World Food Programme (WFP) says the cost of basic commodities in Zimbabwe has risen by 493% in urban areas.

This leaves majority of Zimbabweans struggling to put a meal on the table.

Zimbabwe is topping the countries with the highest food price inflation in the latest World Bank assessment.

World Bank recently released a report of countries hardest hit by food inflation in the world.

Zimbabwe tops that list with food inflation of 353% in the month of August 2022, beating Lebanon (240%), Venezuela (131%), and Sri Lanka (91%) to the top post.

The three countries above are synonymous with economic instability and widespread food shortages.

Despite prolonged economic instability, Zimbabwe has not experienced food shortages in the local market in the past few years largely due to the dollarised nature of the local market as that tends to stabilise supply.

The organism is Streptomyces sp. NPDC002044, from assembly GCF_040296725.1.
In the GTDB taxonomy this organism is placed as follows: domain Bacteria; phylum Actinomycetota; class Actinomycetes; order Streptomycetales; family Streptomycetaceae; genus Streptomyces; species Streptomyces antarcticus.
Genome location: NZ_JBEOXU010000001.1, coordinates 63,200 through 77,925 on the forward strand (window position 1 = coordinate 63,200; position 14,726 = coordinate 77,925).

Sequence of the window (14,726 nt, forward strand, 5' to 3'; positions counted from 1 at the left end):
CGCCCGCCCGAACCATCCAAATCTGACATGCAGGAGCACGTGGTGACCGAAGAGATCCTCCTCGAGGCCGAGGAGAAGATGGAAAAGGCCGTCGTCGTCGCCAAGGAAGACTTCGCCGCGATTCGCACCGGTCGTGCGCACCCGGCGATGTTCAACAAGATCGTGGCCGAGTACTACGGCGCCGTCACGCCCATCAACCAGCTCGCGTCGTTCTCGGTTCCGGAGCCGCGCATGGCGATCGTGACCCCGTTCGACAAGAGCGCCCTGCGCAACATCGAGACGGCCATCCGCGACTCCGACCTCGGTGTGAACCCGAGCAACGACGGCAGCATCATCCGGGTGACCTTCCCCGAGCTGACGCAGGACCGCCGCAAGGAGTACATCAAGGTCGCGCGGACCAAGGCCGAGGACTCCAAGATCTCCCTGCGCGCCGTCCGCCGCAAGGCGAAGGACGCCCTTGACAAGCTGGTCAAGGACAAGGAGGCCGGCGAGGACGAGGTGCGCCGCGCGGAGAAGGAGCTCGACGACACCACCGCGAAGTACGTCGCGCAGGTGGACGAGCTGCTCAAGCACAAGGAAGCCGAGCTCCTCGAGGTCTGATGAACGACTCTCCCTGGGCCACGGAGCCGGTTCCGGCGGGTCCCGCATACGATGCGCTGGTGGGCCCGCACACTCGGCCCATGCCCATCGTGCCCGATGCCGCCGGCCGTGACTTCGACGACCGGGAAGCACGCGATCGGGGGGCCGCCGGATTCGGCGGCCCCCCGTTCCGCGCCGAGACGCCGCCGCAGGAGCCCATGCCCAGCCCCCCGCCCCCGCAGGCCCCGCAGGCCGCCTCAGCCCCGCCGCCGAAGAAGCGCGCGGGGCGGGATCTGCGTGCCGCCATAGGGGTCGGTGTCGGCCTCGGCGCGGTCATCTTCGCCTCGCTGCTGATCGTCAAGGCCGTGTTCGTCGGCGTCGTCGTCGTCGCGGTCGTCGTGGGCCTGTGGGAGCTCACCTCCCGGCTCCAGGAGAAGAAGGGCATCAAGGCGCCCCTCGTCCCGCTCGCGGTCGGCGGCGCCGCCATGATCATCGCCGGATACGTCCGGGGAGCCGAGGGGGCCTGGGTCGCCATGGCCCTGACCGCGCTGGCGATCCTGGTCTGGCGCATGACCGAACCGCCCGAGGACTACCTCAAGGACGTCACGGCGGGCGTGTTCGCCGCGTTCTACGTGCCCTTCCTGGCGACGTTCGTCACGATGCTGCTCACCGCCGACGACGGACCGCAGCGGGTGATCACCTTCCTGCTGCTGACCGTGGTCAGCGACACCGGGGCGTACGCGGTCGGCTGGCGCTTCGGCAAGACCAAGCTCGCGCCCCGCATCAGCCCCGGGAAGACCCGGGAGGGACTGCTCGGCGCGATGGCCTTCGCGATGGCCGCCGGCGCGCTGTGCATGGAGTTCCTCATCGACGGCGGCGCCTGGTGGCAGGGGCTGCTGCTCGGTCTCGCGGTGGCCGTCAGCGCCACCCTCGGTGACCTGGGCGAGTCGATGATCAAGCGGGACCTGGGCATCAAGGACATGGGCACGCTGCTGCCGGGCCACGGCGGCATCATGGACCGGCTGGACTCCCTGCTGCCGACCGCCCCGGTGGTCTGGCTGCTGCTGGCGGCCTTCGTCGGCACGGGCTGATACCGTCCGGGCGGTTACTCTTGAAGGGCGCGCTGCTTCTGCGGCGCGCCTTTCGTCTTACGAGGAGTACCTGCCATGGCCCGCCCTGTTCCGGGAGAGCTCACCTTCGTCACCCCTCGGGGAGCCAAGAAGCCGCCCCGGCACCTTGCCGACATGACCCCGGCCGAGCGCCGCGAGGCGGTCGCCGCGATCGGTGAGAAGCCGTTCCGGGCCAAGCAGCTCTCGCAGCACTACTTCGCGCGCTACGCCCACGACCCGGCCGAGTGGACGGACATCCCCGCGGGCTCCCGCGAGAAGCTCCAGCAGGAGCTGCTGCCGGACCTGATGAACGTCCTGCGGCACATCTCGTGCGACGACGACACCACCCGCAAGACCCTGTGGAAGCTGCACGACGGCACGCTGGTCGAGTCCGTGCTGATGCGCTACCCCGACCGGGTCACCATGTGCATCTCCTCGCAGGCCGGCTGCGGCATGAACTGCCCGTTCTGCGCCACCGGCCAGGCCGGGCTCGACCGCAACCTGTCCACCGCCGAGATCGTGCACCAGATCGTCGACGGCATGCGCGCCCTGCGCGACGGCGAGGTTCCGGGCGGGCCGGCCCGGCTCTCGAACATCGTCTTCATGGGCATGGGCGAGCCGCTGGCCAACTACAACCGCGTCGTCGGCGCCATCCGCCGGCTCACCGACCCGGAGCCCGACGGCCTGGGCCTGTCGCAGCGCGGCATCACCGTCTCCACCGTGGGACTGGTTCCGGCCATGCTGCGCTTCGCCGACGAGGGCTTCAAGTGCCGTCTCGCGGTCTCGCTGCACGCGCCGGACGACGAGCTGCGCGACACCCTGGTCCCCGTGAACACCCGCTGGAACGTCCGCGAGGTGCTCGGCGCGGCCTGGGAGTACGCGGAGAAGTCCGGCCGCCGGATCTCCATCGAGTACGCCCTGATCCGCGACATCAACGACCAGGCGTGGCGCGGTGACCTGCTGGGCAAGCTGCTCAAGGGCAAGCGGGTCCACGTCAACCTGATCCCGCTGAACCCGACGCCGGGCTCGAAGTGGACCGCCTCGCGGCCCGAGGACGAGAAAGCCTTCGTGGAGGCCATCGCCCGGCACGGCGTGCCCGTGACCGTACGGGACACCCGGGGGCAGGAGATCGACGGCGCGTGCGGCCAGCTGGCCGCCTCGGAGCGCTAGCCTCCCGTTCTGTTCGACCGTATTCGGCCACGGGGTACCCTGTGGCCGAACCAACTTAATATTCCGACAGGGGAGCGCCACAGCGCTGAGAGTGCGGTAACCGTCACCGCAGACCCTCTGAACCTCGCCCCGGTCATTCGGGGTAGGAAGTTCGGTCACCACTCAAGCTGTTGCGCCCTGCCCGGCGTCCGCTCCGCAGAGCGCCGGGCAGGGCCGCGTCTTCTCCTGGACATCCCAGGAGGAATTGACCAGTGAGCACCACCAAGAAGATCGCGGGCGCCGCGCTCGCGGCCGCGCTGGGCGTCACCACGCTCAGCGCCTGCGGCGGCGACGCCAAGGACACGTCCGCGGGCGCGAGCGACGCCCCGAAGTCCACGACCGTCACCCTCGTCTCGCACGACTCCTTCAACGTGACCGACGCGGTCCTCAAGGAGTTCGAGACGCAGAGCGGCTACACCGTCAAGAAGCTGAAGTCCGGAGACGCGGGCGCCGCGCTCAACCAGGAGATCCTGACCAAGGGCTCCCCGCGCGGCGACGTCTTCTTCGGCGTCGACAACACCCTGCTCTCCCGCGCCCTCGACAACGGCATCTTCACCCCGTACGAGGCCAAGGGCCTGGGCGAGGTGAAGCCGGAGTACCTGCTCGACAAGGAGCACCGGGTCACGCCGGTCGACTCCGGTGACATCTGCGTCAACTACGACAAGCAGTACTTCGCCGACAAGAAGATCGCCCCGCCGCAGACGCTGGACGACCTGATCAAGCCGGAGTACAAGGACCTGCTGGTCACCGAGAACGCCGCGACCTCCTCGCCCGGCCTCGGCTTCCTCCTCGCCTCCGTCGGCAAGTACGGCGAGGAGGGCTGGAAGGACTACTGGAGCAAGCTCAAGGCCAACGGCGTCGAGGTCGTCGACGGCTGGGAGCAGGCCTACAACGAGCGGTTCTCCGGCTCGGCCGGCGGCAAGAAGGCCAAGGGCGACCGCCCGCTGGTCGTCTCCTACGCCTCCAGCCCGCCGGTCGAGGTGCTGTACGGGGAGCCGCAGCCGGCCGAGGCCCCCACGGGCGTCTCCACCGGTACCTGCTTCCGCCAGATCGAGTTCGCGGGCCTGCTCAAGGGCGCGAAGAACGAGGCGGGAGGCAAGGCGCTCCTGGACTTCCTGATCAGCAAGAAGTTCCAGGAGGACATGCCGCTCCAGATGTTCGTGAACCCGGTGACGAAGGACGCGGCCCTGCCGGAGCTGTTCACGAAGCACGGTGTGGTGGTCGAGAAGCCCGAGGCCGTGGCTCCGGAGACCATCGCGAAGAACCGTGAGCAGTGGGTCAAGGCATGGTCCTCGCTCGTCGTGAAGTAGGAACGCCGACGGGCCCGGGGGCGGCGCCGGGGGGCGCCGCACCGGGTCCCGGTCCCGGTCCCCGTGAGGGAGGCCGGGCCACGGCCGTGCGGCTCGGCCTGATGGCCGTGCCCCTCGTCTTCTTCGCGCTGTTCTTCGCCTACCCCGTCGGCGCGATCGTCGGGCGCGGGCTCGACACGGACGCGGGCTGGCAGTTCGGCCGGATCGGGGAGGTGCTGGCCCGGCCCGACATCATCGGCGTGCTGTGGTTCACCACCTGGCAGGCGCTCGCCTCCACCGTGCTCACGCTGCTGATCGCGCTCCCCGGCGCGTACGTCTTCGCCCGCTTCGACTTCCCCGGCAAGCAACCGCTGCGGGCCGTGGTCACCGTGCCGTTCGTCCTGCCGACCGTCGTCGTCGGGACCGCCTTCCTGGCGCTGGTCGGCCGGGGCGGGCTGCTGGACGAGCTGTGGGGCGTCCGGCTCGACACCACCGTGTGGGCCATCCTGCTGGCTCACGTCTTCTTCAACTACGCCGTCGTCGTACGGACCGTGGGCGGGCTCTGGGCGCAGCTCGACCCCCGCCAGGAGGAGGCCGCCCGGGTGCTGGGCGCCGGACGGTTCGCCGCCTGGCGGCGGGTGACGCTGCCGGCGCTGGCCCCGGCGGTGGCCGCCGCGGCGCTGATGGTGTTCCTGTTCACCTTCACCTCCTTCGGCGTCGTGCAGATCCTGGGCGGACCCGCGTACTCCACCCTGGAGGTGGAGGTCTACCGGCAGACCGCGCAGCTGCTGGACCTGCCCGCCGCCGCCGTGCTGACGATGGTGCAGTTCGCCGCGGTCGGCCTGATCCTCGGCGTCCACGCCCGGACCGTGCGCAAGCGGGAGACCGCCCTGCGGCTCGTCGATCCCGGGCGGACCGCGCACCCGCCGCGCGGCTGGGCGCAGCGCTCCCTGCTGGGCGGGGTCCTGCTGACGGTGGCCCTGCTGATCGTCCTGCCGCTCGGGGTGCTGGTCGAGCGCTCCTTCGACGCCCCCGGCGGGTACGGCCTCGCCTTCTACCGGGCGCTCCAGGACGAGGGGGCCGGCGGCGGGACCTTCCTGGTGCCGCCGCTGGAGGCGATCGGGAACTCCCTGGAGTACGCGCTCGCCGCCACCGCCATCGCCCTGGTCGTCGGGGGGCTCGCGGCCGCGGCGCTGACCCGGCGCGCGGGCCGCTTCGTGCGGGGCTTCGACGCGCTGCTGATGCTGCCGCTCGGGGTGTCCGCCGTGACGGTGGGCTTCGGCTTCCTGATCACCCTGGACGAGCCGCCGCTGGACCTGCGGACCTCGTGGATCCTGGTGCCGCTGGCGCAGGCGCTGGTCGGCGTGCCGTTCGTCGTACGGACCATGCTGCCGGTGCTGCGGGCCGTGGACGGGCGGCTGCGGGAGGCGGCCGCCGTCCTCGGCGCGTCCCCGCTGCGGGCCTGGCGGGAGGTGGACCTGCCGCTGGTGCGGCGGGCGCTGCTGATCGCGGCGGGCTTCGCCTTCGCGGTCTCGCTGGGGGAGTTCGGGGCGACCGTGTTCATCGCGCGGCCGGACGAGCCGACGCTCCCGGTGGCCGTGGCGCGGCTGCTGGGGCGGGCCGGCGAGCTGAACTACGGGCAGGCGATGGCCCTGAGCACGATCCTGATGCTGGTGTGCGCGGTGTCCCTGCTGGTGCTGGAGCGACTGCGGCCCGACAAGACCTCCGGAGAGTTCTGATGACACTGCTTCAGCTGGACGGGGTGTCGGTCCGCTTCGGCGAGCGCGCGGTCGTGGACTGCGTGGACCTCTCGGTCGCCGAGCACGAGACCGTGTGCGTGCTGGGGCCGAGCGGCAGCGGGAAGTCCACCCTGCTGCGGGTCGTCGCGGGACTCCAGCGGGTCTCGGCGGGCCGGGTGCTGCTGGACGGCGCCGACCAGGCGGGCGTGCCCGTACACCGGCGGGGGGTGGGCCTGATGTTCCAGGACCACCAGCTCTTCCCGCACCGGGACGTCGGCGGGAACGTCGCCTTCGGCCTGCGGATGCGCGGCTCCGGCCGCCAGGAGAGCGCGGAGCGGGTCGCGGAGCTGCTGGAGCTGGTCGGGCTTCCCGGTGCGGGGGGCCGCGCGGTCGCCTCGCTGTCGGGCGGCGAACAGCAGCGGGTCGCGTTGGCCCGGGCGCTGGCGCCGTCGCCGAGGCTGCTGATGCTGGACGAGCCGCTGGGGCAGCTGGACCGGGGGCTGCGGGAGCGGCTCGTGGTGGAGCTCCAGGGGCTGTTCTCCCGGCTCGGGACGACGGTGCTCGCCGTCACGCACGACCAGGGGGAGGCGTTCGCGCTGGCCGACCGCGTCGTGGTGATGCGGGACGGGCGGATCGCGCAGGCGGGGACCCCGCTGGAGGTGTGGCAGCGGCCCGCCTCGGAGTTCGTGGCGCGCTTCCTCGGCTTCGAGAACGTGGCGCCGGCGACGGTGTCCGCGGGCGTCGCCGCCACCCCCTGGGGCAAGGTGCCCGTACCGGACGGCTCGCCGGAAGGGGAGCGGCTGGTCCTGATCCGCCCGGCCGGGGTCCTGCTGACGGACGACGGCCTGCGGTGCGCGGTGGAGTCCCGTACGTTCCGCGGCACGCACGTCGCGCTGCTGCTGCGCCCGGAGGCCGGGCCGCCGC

Harare has been a net importer of cereals since 2006 with maize production averaging 1.3 million metric tonnes (MT) per year in the past 10 years.

This is against national demand of 2.2 million MT for domestic, animal feed and industrial demands.

Wheat production has averaged 133,000 MT for the past 10 years against a national demand of 450,000 MT per year, while soyabean production averages 58,000 MT for the same period against a national demand of 250, 000 MT per year.